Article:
Each job entry, no matter how many, must have a starting point in terms of salary and benefits. Users will typically begin with a job entry that starts with the plaintiff’s actual employment at the time of injury. Because different plaintiffs may have different kinds of data available, the user has a choice of ways of calculating the wages paid to the plaintiff. In some cases, it may be necessary to look at more than the last pay rate of the plaintiff. This is more common in employment cases, where discrimination has led to decreasing pay for the plaintiff, in which case wage data from years prior will be taken into account.
Many positions today include varying levels and types of benefits, from federally mandated social security to state-mandated workmen’s compensation insurance. The user has a choice of ways to calculate losses in benefits, depending on the information available. If data is available from the employer, the actual value of benefits may be entered, or a percentage of the plaintiff’s salary. In the absence of data, the user has the option of selecting benefits from Bureau of Labor Statistics data or from the Dollar Value of a Day tables.
In this case, the employer has expressed the value of benefits as 15% of Joe’s salary at the time of the injury, and the user has entered that data. We can see that the Personal Injury application has automatically calculated the dollar value of those benefits.
If the user has chosen to obtain the value of benefits from Bureau of Labor Statistics data, then the user can select from two different editions of the Employer Costs for Employee Compensation table. The user us also able to choose an area of the country
Using the BLS Employer Costs for Employee Compensation will take a little practice by the user, first to understand the various categories…
… and then to understand the subcategories within each category. With a bit of practice, however, the user will be able to properly place the plaintiff.
The user can then select a region to account for regional differences in value, and select the various benefits the plaintiff received. The user should take care to not overlook such elements of compensation as overtime pay, bonuses, vacations and types of insurance. As each benefit is selected, the value of the benefit is added to the running calculation at the top of the tab.
Finally, the user must select or enter a growth rate for wages and benefits. Again, these can be drawn from employer data, or be mandated by civil procedure rules or can be selected from rates for particular industries from Bureau of Labor Statistics data.
If BLS data is selected, the user must again select the industry category most appropriate to the plaintiff’s employment.
In some jurisdictions, such services are included in hedonic damages. In those jurisdictions, the user will simple skip steps 4 and 5.
The user will create an entry for each person who receives household services from the plaintiff, along with …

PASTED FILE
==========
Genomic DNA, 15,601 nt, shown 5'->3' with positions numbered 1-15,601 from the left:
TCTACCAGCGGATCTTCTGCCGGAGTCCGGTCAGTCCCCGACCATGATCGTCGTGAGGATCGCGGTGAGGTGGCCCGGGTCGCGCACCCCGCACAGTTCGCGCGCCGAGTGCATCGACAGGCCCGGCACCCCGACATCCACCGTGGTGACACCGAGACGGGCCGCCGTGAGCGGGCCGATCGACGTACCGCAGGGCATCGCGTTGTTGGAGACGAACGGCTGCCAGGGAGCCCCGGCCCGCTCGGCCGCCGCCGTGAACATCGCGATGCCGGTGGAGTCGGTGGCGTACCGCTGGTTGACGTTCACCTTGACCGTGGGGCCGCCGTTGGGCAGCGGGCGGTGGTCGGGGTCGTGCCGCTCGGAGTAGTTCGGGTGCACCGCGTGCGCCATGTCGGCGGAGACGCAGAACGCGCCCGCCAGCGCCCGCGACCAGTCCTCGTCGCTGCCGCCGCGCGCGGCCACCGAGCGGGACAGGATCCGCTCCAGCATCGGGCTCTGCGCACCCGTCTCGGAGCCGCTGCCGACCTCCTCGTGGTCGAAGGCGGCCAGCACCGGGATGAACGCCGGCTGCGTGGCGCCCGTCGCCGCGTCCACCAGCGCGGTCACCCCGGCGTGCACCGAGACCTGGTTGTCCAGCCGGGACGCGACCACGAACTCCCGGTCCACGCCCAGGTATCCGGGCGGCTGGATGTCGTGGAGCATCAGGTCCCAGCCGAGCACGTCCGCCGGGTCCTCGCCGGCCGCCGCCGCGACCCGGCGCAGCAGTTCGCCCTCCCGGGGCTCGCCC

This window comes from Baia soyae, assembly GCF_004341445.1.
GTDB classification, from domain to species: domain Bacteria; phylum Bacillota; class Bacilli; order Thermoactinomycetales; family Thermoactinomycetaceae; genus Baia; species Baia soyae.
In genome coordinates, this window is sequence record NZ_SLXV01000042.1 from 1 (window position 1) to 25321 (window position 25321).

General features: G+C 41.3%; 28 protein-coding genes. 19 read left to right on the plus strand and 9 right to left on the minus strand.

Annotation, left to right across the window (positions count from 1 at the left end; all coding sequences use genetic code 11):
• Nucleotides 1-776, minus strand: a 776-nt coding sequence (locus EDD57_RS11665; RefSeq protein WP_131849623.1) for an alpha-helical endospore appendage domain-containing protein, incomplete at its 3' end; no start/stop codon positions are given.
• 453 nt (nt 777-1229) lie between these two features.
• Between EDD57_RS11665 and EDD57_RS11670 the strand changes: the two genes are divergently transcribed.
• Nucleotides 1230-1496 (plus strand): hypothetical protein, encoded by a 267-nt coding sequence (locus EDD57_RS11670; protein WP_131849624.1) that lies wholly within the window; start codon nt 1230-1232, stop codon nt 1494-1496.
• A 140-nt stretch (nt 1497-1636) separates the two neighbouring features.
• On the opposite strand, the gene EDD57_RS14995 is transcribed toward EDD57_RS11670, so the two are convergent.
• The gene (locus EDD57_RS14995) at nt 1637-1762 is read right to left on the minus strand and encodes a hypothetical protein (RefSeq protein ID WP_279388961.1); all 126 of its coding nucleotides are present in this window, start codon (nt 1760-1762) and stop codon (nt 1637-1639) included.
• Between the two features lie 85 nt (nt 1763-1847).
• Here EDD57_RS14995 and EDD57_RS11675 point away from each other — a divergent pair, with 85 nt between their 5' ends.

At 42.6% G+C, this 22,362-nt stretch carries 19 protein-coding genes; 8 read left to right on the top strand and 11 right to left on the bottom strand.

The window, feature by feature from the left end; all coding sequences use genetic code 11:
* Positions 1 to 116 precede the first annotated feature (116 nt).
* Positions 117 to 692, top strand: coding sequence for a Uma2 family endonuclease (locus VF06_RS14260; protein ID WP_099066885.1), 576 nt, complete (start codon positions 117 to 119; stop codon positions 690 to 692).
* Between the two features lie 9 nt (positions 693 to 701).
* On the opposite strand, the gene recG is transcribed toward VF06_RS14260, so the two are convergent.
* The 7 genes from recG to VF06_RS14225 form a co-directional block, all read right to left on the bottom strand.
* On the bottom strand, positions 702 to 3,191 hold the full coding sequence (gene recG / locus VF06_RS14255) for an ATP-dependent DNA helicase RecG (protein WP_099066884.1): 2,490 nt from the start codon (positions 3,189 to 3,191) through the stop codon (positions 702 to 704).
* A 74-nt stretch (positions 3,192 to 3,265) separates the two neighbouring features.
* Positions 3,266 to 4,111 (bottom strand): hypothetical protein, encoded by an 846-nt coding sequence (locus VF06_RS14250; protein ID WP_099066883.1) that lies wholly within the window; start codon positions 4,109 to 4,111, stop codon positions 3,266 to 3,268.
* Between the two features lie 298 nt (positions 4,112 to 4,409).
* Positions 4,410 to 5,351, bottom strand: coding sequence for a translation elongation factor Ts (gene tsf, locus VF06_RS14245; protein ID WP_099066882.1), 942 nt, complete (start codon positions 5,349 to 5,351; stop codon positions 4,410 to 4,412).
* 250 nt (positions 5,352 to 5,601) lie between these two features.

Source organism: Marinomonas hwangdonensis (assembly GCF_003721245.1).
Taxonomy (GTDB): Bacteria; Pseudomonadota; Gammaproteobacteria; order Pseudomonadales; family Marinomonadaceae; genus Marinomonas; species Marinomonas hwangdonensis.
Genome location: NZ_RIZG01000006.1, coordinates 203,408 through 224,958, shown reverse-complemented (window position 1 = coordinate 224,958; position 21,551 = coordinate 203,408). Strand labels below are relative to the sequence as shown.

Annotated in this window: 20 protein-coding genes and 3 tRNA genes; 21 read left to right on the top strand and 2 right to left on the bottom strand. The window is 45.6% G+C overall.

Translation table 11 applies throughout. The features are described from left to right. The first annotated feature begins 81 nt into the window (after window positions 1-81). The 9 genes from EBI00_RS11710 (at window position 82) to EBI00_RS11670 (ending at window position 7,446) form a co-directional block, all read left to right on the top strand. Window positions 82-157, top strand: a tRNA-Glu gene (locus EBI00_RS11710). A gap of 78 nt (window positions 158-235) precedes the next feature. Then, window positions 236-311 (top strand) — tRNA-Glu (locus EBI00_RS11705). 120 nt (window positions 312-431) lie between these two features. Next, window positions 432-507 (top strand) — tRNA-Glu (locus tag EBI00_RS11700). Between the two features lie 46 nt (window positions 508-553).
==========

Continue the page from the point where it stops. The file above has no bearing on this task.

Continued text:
…their birthdate, which will be used to calculate the current age of each dependent. Joe Akers has 2 dependents, his minor child, Marie, and his disabled mother, Alice Hansen Akers.
Because the services for Joe’s daughter begin on the injury date, that is selected. Note that the I: in front of the date reminds the user that the injury date option was chosen. In many jurisdictions, the child is considered self-sufficient at age 18, the care will be deemed to be over on that date, and the date care ends is automatically calculated and displayed
Because Joe is the sole care provider for his mother, a dependent entry is created for her, and because she is disabled, the disabled type of dependent is selected. The mother’s birth date is entered by the user, and her current age is automatically calculated.
For calculation purposes, the start date for Joe caring for his mother will be the injury date, so that is chosen. Note the ‘care ends at death’ option, and the projected date of death. This value is drawn from the CDC life table, and the options for that calculation must be set on the next page. In the case of Joe’s mother, however, her disability led him to purchase long-term care for her prior to the injury. As all the care is already paid and his mother will no longer be receiving household services from Joe while in the long-term care facility, the end of care for will be when the long-term care begins, in this case on the mother’s 65th birthday.
When the user enters Step 5, there are again two tabs, one for projected services without injury – what Joe would have provided but for the injury and a second tab for Joe’s actual and projected services with the injury. Under each tab, there is a list of ‘event types’, each with a date. The user has the option to add each event to Joe’s damages calculation by clicking on the “ADD” button. This is necessary because the Personal Injury application calculates household services by timelines, beginning with one event and ending with another. If the plaintiff has no dependents, the user would have not created entries in Step 4 and then this step would be blank. If the user is in a jurisdiction that groups household services into hedonic damages, both steps can be left blank.
To add an event, that is, to show a change in household services rendered, the user clicks on the “ADD” button. In this case, the user is in the “Projected Services Without Injury” tab, and the event selected is the injury date, as seen in the Event Description field.